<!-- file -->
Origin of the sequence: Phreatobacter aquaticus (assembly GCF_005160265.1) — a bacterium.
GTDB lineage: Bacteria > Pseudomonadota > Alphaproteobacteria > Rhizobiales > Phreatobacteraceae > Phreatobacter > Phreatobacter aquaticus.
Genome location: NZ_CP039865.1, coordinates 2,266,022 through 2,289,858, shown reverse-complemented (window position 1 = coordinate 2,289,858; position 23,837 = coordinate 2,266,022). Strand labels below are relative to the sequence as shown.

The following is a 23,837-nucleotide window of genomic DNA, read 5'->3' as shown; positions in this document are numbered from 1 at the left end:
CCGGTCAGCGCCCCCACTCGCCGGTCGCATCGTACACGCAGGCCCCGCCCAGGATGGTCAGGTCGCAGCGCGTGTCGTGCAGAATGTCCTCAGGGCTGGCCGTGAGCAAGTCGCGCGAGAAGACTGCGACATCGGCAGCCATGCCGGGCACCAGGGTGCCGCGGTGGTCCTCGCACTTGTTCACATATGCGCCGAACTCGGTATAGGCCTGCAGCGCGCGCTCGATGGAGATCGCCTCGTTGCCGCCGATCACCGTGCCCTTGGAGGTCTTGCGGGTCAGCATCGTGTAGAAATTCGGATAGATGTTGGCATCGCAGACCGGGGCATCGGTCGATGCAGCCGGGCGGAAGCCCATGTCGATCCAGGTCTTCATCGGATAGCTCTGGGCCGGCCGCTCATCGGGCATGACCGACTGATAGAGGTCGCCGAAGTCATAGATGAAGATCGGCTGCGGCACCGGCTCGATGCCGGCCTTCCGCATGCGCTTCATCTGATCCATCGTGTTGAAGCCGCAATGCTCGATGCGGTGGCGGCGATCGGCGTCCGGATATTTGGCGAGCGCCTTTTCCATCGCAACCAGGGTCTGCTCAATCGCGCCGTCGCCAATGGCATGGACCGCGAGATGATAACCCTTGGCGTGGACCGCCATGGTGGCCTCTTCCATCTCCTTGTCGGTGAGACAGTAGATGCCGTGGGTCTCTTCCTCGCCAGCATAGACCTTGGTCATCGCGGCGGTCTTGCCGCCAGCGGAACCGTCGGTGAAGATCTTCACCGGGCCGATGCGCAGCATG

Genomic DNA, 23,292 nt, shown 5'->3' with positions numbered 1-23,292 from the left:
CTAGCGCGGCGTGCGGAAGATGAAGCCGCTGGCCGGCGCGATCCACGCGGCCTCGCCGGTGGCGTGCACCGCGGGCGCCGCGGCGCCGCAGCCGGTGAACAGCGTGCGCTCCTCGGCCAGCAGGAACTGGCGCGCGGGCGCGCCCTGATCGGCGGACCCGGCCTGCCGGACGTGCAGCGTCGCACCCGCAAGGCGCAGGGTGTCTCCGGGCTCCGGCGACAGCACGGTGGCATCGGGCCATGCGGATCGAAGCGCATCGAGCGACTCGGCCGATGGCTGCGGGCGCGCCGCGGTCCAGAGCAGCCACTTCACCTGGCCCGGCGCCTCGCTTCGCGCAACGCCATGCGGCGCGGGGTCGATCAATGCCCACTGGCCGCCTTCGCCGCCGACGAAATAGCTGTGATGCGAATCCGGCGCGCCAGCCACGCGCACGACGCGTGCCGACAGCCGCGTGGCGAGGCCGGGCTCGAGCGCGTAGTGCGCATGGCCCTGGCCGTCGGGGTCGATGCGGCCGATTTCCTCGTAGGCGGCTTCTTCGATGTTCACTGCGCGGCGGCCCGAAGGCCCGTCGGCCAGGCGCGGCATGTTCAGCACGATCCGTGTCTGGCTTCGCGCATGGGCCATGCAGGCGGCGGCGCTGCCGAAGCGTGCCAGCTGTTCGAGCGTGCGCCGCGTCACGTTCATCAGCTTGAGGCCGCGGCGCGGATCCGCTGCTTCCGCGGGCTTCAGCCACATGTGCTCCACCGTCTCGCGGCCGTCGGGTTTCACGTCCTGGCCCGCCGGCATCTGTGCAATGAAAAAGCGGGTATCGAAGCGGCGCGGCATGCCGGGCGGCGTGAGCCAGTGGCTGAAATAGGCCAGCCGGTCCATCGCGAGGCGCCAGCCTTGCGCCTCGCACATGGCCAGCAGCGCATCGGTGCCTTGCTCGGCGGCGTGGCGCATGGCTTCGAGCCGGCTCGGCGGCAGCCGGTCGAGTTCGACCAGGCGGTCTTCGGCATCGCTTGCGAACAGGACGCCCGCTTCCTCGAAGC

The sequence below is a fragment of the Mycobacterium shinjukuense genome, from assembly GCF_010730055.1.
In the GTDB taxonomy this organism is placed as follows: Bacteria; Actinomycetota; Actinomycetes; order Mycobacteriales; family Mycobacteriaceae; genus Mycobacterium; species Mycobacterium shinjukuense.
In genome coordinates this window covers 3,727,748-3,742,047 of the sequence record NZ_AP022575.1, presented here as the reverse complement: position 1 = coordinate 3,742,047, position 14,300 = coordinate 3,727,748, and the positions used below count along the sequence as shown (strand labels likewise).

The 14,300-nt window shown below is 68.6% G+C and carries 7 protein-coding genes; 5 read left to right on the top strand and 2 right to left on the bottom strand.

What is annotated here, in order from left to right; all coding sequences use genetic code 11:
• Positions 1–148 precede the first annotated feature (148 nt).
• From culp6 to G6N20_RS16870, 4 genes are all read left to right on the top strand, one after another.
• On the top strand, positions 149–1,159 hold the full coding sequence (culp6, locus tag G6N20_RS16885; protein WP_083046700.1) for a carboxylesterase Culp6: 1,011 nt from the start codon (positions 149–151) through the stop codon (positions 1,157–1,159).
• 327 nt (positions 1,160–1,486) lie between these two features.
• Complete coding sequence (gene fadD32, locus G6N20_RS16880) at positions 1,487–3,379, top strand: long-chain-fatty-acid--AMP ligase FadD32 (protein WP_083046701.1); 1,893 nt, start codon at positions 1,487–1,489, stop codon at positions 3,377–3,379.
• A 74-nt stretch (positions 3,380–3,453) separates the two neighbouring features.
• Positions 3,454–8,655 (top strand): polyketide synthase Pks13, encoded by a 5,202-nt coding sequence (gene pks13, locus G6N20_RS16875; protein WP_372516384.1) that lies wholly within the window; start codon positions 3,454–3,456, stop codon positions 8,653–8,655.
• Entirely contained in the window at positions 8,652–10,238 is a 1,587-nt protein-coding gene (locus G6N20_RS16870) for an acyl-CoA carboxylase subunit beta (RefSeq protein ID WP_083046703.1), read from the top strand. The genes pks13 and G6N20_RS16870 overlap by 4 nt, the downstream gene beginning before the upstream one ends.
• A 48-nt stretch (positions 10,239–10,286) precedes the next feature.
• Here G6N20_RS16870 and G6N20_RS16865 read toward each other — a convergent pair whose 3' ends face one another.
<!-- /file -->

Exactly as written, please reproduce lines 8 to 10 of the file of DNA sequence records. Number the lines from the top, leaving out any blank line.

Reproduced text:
The sequence below is a fragment of the Mycobacterium shinjukuense genome, from assembly GCF_010730055.1.
In the GTDB taxonomy this organism is placed as follows: Bacteria; Actinomycetota; Actinomycetes; order Mycobacteriales; family Mycobacteriaceae; genus Mycobacterium; species Mycobacterium shinjukuense.
In genome coordinates this window covers 3,727,748-3,742,047 of the sequence record NZ_AP022575.1, presented here as the reverse complement: position 1 = coordinate 3,742,047, position 14,300 = coordinate 3,727,748, and the positions used below count along the sequence as shown (strand labels likewise).